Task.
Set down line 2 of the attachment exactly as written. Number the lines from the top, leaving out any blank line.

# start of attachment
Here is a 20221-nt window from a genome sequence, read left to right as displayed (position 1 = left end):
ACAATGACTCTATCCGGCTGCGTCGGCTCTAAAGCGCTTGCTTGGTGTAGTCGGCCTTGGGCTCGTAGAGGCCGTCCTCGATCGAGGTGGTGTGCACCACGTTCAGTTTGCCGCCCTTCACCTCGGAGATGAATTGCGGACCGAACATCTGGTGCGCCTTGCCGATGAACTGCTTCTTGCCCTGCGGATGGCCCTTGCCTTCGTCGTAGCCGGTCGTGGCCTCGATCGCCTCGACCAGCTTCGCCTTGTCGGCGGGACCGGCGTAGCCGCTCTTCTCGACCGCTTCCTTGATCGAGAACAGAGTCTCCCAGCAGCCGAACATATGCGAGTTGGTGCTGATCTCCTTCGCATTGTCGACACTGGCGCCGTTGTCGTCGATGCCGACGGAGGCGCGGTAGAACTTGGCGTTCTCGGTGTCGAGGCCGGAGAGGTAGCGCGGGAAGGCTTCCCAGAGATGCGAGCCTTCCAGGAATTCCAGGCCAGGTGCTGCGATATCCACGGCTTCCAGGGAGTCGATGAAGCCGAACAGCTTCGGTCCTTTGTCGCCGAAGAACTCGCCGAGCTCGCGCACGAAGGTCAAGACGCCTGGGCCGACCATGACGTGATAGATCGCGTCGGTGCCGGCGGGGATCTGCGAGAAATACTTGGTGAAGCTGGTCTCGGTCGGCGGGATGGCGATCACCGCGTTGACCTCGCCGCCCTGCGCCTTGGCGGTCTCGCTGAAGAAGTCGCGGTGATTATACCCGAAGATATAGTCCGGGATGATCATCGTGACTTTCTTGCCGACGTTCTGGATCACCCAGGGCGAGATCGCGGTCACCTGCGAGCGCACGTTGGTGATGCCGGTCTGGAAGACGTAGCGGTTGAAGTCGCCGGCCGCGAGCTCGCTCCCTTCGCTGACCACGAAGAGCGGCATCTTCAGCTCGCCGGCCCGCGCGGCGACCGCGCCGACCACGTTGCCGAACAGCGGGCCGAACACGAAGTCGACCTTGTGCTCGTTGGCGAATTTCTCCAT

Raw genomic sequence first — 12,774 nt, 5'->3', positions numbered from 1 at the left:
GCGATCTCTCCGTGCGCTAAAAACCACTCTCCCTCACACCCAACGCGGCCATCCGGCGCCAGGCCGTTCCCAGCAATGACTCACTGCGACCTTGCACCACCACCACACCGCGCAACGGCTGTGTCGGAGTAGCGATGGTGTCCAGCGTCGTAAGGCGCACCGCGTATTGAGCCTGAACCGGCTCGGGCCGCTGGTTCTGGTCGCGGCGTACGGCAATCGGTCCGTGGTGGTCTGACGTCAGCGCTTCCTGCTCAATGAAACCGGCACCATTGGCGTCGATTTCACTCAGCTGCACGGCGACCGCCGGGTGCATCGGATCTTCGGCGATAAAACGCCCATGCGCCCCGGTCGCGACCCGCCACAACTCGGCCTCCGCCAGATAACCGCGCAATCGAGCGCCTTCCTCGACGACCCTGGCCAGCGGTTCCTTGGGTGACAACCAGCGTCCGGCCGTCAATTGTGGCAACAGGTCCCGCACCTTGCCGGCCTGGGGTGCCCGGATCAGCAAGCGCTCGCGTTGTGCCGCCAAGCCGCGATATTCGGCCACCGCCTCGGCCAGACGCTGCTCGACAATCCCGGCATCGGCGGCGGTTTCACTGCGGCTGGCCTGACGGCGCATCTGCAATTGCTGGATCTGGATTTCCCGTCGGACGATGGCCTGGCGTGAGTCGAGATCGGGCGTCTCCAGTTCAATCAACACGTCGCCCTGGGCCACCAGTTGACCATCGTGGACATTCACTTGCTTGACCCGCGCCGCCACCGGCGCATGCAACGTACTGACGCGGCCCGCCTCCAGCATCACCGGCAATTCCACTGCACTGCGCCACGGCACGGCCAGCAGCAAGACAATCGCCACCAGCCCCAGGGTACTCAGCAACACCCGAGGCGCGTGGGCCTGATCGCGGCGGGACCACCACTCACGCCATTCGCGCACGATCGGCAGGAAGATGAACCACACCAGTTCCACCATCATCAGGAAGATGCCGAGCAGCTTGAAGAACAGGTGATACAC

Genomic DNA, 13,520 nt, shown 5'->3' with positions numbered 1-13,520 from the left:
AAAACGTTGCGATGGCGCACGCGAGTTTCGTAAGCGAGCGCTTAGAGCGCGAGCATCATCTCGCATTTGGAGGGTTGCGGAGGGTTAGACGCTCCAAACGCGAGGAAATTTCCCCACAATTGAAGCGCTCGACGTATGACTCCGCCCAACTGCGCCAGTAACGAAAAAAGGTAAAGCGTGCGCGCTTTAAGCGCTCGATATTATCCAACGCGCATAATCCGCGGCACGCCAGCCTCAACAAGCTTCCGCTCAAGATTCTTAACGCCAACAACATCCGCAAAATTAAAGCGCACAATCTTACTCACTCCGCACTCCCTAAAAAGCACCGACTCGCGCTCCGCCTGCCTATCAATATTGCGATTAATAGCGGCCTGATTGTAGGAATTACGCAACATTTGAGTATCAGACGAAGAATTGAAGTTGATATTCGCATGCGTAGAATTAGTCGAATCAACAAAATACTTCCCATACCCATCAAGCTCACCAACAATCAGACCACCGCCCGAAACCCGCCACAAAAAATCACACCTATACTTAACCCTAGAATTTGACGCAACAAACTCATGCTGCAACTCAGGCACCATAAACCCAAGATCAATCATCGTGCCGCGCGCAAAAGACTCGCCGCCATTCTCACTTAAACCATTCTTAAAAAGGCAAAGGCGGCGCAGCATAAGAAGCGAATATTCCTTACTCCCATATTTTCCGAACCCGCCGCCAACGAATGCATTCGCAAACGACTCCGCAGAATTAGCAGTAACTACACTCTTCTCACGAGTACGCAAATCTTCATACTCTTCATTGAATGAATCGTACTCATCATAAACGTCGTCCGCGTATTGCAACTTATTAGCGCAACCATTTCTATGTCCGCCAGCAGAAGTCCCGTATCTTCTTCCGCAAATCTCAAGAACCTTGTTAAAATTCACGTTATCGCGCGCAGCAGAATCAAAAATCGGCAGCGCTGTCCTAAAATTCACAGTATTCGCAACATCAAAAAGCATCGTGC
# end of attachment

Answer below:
ACAATGACTCTATCCGGCTGCGTCGGCTCTAAAGCGCTTGCTTGGTGTAGTCGGCCTTGGGCTCGTAGAGGCCGTCCTCGATCGAGGTGGTGTGCACCACGTTCAGTTTGCCGCCCTTCACCTCGGAGATGAATTGCGGACCGAACATCTGGTGCGCCTTGCCGATGAACTGCTTCTTGCCCTGCGGATGGCCCTTGCCTTCGTCGTAGCCGGTCGTGGCCTCGATCGCCTCGACCAGCTTCGCCTTGTCGGCGGGACCGGCGTAGCCGCTCTTCTCGACCGCTTCCTTGATCGAGAACAGAGTCTCCCAGCAGCCGAACATATGCGAGTTGGTGCTGATCTCCTTCGCATTGTCGACACTGGCGCCGTTGTCGTCGATGCCGACGGAGGCGCGGTAGAACTTGGCGTTCTCGGTGTCGAGGCCGGAGAGGTAGCGCGGGAAGGCTTCCCAGAGATGCGAGCCTTCCAGGAATTCCAGGCCAGGTGCTGCGATATCCACGGCTTCCAGGGAGTCGATGAAGCCGAACAGCTTCGGTCCTTTGTCGCCGAAGAACTCGCCGAGCTCGCGCACGAAGGTCAAGACGCCTGGGCCGACCATGACGTGATAGATCGCGTCGGTGCCGGCGGGGATCTGCGAGAAATACTTGGTGAAGCTGGTCTCGGTCGGCGGGATGGCGATCACCGCGTTGACCTCGCCGCCCTGCGCCTTGGCGGTCTCGCTGAAGAAGTCGCGGTGATTATACCCGAAGATATAGTCCGGGATGATCATCGTGACTTTCTTGCCGACGTTCTGGATCACCCAGGGCGAGATCGCGGTCACCTGCGAGCGCACGTTGGTGATGCCGGTCTGGAAGACGTAGCGGTTGAAGTCGCCGGCCGCGAGCTCGCTCCCTTCGCTGACCACGAAGAGCGGCATCTTCAGCTCGCCGGCCCGCGCGGCGACCGCGCCGACCACGTTGCCGAACAGCGGGCCGAACACGAAGTCGACCTTGTGCTCGTTGGCGAATTTCTCCAT